Though the outcomes of CSTI’s 5th Science and Technology Basic Plan remain to be seen, expectations for the Fourth Industrial Revolution’s impact on human society remain radical. Economists and researchers have pointed out the Fourth Industrial Revolution’s potential to displace vast numbers of workers; Bill Gates even suggested a tax on robot-using employers as a negative incentive. At the Nobel Prize Dialogue Tokyo, Carnegie Mellon University professor Tom M. Mitchell explained it is highly likely the Fourth Industrial Revolution will skew the wealth distribution even further in favor of the rich. Lastly, he questioned how the technological revolution would impact our sense of self—“Intellectually, who am I,” he asked, “if a computer can do better anything that I am trying to do?”
The answers to this question tend towards assertions of “human” identity. Stuart J. Russell, a professor of computer science at UC Berkeley, predicts an increase in demand for humanities and social science because of the potential of those fields to enrich human lives. “What do we still have to offer each other and the world?” he asks. “I think the answer is, the fact that we are human…we will stop using humans as robots, and start using humans as humans.”
This could play out in the labor market with new types of employment. Sawa estimates that in Japan alone, the artificial intelligence revolution may increase income tax revenue by 170%—and with the increase in national income, governments could provide more public service employment opportunities in education, research, medical care and environmental protection.
Indeed, optimists think that notions of labor and society could change in such a radical way as to render current fears of displaced workers unnecessary. “The development of artificial intelligence technology isn’t as replacing [of human labor] as people might think,” Sunami says. “There are a lot of things that people can just do better than current AI technology…except in conditions like simple manufacturing.”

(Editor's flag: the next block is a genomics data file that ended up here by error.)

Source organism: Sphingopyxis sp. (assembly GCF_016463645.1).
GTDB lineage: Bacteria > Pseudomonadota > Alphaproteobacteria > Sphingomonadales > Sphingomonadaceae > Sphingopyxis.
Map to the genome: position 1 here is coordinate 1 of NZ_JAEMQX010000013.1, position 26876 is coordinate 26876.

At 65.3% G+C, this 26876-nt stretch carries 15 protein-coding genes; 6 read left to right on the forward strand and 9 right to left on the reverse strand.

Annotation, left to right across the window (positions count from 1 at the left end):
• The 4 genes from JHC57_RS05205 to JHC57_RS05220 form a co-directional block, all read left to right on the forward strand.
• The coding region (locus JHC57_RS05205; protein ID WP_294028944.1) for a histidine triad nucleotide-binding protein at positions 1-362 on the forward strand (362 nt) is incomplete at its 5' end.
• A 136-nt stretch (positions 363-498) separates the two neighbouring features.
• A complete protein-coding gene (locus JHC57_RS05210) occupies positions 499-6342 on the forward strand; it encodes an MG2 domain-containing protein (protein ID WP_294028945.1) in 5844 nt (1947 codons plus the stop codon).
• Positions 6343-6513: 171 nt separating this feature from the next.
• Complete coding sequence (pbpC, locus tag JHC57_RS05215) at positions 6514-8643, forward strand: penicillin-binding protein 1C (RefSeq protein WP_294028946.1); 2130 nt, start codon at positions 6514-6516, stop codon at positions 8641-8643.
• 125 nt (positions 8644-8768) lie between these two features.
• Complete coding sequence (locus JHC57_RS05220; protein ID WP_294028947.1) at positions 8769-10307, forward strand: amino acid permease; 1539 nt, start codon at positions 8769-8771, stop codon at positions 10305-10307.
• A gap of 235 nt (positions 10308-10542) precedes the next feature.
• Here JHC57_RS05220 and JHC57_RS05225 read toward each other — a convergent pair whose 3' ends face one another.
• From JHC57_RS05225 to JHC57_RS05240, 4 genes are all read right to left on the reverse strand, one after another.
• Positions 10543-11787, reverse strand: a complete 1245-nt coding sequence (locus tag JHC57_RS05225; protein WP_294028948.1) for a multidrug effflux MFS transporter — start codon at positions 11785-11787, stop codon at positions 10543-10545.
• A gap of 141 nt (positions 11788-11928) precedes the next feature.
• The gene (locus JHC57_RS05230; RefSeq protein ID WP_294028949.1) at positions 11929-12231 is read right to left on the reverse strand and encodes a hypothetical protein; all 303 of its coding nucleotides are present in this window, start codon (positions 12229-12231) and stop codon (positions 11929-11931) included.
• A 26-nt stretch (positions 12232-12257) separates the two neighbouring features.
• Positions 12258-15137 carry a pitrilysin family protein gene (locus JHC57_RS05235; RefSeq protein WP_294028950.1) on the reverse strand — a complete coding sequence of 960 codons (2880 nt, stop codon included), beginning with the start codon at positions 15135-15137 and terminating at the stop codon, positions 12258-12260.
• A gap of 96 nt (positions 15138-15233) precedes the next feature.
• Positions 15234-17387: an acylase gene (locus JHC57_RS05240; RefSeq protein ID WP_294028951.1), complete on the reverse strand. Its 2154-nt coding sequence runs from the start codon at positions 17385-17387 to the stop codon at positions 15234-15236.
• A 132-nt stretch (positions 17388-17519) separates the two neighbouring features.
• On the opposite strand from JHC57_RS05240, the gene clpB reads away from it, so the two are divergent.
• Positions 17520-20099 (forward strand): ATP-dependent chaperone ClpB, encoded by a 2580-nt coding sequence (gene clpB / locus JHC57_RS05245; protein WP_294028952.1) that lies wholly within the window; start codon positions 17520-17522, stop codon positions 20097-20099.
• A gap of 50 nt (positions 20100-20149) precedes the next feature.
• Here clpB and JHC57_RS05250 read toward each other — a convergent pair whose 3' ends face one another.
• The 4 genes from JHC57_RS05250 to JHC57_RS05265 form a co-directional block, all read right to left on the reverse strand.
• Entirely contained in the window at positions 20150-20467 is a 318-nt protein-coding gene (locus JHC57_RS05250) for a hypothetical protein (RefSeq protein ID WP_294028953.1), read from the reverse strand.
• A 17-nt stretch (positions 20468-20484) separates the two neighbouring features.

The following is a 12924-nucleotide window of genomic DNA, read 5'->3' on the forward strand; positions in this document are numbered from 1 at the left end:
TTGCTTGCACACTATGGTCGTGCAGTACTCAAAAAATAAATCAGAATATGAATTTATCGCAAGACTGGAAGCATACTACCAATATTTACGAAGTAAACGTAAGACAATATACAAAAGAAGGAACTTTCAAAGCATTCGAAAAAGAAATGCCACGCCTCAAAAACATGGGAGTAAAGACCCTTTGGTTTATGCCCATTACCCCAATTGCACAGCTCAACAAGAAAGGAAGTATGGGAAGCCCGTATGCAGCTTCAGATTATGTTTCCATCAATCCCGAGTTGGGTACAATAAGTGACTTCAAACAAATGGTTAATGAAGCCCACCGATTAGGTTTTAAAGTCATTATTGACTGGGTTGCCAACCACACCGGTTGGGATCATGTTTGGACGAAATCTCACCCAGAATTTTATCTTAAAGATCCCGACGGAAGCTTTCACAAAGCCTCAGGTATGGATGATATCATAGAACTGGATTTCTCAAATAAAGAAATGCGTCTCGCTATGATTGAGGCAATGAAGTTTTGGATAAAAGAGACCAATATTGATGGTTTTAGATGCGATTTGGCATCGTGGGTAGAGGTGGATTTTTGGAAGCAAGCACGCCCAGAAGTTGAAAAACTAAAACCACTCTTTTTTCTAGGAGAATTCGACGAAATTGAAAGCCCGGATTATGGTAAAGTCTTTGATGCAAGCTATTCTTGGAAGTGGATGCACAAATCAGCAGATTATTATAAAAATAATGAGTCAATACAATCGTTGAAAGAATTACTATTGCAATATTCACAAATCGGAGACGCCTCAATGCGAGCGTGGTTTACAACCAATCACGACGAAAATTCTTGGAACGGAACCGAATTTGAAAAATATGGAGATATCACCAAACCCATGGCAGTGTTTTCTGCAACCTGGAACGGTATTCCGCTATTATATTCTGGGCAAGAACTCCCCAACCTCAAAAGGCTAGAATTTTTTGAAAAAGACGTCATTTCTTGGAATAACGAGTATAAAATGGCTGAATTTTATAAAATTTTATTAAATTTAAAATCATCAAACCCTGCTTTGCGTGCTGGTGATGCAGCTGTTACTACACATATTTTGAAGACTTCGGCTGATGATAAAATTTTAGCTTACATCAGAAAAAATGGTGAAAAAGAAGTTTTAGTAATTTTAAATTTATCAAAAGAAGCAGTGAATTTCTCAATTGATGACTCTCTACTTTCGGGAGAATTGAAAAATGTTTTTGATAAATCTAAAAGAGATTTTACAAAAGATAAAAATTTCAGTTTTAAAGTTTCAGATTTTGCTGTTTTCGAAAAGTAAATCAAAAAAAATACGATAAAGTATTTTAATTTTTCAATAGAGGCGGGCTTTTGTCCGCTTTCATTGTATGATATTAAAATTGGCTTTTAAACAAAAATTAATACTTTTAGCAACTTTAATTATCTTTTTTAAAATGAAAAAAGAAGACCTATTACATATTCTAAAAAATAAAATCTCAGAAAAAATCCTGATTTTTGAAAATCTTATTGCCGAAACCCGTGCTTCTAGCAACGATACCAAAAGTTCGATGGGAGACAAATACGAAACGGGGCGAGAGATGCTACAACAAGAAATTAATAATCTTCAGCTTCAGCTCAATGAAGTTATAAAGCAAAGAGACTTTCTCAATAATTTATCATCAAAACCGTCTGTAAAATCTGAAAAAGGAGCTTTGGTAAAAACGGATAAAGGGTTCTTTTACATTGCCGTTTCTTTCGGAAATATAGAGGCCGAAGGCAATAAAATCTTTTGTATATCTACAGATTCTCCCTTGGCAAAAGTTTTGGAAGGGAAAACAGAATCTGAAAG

But regardless, “There are people, of course, who question AI replacing [human] labor. But that’s the old concept. That’s Society 3.0…Maybe we can find new values in society.”
“In 10, 20 years from now, who knows,” he continues, “there may be totally different versions of a shared economy where making income doesn’t necessarily come with labor. Let the AI do all the profit-making and generating income, and we can just distribute the wealth. It’s a totally different concept. And we think, wait a minute, getting income without labor? What are you, what kind of society is this? But our next generation may find a way to live with this and be happy with that…And maybe this could be a new definition of work.”
Sawako Takeuchi, senior advisor to the Ministry of Education, Culture, Sports, Science and Technology, shares similar views with Sunami. The AI revolution could eliminate unnecessary work and create new jobs. As AI labor replaces human productivity, she envisions a future where humans would have far more physical freedom and the leisure to travel or work without being attached to a desk or office. “Our bodies can be liberated from a fixed job,” she says.
Takeuchi agrees with Sawa about the importance of cultural resources. “Creativity is very important for artificial intelligence creators,” she says, and opines that the government should invest more in such resources, in artists, producers and artisans.
Rather than fearing human worth will be replaced by robotics or AI, then, Takeuchi sees potential in the Fourth Industrial Revolution for ideas of human worth to be measured in terms of purely human qualities, such as our ability to use our five senses and appreciate beauty. “We are not creatures to work all the time,” she says. “We need a lot of time to rest and think and feel something beautiful. To cultivate beauty.”
A classical pianist of Chopin, Takeuchi says that AI can reproduce music that has already been played by an artist or pianist. But they cannot make it new or different. “I think AI can do something to reproduce or to duplicate but they cannot produce the kind of excitement or surprise [humans can]. That means we have to download different things all the time if we really want to get some excitement.
“Only human beings can play the same piece of Chopin differently. Each time they can change it slightly, according to the emotion.”
For Takeuchi it boils down to a single breath. “When there is a phrase in Chopin that is more important than the other parts, when we play it, we breathe. Very shortly. One second. And then play. And this goes for the audience as well. If they predict something will happen, they take a breath. And then they share the same kind of feeling [with the pianist].
“But computer and machines, they don’t need to breathe. They go quickly to the next phrase. So this, the duration of breathing, is very important for human beings.”
Ellis Kim contributed reporting. Nobel Prize Dialogue Tokyo 2017 Photos (c) Nobel Media AB. Photos by Alexander Mahmoud.